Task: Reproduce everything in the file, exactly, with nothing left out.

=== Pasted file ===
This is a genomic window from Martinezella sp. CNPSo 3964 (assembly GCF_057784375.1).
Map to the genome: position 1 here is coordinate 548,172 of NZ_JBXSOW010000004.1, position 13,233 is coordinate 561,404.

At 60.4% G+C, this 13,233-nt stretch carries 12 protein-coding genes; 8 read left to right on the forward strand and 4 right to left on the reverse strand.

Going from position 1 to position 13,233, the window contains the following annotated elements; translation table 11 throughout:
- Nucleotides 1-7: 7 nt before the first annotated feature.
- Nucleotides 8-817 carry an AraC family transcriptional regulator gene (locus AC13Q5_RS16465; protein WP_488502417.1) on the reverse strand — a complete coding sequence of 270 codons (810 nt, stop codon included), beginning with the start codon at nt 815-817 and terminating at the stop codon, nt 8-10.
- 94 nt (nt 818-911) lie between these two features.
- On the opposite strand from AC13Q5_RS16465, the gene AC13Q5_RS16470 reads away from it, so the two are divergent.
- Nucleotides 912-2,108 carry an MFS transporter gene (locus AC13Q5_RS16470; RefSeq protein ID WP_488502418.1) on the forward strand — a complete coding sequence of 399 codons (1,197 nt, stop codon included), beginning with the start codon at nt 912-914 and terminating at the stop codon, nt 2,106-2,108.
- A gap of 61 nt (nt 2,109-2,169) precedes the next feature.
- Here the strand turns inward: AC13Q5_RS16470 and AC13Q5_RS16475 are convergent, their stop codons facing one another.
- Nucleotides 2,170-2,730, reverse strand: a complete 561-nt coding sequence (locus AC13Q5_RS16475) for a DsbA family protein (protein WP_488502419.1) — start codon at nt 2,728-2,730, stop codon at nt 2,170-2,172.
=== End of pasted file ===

This is a genomic window from Martinezella sp. CNPSo 3964 (assembly GCF_057784375.1).
Map to the genome: position 1 here is coordinate 548,172 of NZ_JBXSOW010000004.1, position 13,233 is coordinate 561,404.

At 60.4% G+C, this 13,233-nt stretch carries 12 protein-coding genes; 8 read left to right on the forward strand and 4 right to left on the reverse strand.

Going from position 1 to position 13,233, the window contains the following annotated elements; translation table 11 throughout:
- Nucleotides 1-7: 7 nt before the first annotated feature.
- Nucleotides 8-817 carry an AraC family transcriptional regulator gene (locus AC13Q5_RS16465; protein WP_488502417.1) on the reverse strand — a complete coding sequence of 270 codons (810 nt, stop codon included), beginning with the start codon at nt 815-817 and terminating at the stop codon, nt 8-10.
- 94 nt (nt 818-911) lie between these two features.
- On the opposite strand from AC13Q5_RS16465, the gene AC13Q5_RS16470 reads away from it, so the two are divergent.
- Nucleotides 912-2,108 carry an MFS transporter gene (locus AC13Q5_RS16470; RefSeq protein ID WP_488502418.1) on the forward strand — a complete coding sequence of 399 codons (1,197 nt, stop codon included), beginning with the start codon at nt 912-914 and terminating at the stop codon, nt 2,106-2,108.
- A gap of 61 nt (nt 2,109-2,169) precedes the next feature.
- Here the strand turns inward: AC13Q5_RS16470 and AC13Q5_RS16475 are convergent, their stop codons facing one another.
- Nucleotides 2,170-2,730, reverse strand: a complete 561-nt coding sequence (locus AC13Q5_RS16475) for a DsbA family protein (protein WP_488502419.1) — start codon at nt 2,728-2,730, stop codon at nt 2,170-2,172.